Guest / Limited Access /

Four years after sustaining injuries in an accident that killed her first husband, Kathy Woody-Deming of Clermont, Georgia, took early retirement due to physical problems.

However, she now plans to apply for substitute-teaching assignments to replace some of her income, lost when Cornerstone Ministries Investments (CMI) filed for Chapter 11 bankruptcy reorganization.

"It was the way I paid my bills," said Woody-Deming, who stopped receiving payments last January on the bond she purchased in 2005. "I am scratching out every kind of job I can get ahold of."

One of the 20 most invested of Cornerstone's more than 3,500 unsecured creditors, Woody-Deming isn't the only one suffering from the company's setback. The real estate downturn exposed how CMI adopted a riskier investment strategy, unbeknownst to some investors who thought the company's emphasis was church real estate, as it had been for many years.

Although Hays Financial Consulting, the firm overseeing CMI's communication, has posted a website for information, few people connected with the case are willing to comment. Interim president and CEO John Ottinger Jr. declined to speak with Christianity Today. The ministry's attorney and a trustee with Hays Financial did not return phone calls.

The Presbyterian Church in America (PCA) founded the Investors Fund for Building and Development in 1985, but divested itself in 1994. In 2000 the fund, renamed the Presbyterian Investors Fund, merged with then four-year-old Cornerstone, but retained many of its Presbyterian connections. Ottinger is a former PCA pastor, as is Cecil Brooks, who served as president until 2006.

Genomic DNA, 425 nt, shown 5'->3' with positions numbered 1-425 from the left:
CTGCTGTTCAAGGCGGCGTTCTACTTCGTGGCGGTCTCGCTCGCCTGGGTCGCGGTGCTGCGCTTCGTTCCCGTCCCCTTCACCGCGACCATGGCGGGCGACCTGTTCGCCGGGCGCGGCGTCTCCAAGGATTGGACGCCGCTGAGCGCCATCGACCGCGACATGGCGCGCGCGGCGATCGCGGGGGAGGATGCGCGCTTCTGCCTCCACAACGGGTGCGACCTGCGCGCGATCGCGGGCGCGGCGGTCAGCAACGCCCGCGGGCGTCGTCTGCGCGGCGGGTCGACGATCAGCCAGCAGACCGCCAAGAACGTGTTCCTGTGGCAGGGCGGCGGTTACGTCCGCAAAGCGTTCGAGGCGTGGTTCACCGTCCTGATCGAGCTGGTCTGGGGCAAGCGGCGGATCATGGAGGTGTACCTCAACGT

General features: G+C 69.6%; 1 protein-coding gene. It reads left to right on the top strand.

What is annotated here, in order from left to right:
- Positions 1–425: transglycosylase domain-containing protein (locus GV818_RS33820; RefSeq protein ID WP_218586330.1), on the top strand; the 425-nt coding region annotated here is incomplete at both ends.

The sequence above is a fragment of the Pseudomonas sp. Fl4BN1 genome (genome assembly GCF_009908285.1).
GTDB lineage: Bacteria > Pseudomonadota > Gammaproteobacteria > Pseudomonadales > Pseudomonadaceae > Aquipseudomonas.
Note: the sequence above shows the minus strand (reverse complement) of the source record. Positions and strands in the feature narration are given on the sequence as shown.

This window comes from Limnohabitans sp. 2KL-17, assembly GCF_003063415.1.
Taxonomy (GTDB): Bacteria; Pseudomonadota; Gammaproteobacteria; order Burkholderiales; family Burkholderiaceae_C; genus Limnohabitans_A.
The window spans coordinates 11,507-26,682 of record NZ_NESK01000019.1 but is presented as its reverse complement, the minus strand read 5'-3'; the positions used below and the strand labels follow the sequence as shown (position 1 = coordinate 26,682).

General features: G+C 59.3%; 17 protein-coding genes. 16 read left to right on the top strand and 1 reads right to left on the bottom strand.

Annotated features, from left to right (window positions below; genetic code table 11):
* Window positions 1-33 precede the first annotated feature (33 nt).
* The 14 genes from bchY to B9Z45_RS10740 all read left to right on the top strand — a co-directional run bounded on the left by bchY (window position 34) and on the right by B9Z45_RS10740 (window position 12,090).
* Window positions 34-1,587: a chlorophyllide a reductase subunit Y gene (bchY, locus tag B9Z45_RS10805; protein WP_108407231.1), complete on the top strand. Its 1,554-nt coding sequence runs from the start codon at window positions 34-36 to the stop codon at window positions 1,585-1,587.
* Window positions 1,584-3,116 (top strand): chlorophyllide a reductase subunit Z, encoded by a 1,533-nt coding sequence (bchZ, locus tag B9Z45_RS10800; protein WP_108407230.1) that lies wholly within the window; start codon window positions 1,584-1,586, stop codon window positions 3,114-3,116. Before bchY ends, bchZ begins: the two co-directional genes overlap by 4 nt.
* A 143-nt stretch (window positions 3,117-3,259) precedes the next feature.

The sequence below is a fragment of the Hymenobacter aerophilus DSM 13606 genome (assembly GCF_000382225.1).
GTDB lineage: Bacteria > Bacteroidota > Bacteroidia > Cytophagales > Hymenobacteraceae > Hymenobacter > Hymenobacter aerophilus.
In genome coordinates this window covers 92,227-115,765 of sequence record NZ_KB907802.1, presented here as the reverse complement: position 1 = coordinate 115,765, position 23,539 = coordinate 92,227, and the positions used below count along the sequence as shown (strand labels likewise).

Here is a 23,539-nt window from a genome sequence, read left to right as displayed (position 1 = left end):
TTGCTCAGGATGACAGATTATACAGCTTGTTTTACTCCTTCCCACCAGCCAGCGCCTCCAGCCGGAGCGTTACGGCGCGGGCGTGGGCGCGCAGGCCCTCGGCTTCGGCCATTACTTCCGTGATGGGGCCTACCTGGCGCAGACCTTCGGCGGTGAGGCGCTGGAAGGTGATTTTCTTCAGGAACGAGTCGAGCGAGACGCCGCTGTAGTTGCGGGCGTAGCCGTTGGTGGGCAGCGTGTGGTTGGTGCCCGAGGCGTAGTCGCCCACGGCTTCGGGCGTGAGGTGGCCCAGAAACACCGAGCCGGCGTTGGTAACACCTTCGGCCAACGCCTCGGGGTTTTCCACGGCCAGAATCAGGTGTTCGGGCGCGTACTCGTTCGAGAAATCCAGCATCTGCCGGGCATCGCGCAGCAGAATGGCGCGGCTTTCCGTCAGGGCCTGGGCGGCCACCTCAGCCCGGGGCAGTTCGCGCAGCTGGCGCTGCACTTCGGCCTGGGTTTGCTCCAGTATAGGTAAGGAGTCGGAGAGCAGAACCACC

Until 2001, most of Cornerstone's earnings came from financing church facilities, giving an appearance of safety to investors. ...

Subscriber access only You have reached the end of this Article Preview

To continue reading, subscribe now. Subscribers have full digital access.

Read These NextSee Our Latest
RecommendedAmerica's Founding May Not Have Been Christian, but It Sure Wasn't Anti-Christian
America's Founding May Not Have Been Christian, but It Sure Wasn't Anti-Christian
An atheist philosopher ignores religion’s place in Revolutionary America.
TrendingMeet the Failed Pastor Who Ministers to Other Failed Pastors
Meet the Failed Pastor Who Ministers to Other Failed Pastors
J. R. Briggs sympathizes with church leaders who don't live up to expectations.
Editor's PickThree Views: Would Jesus Hang Out in a Strip Club?
Three Views: Would Jesus Hang Out in a Strip Club?
Testing the boundaries of outreach evangelism.
Comments
Christianity Today
Cornerstone Falters
hide thisAugust August

In the Magazine

August 2008

To continue reading, subscribe now for full print and digital access.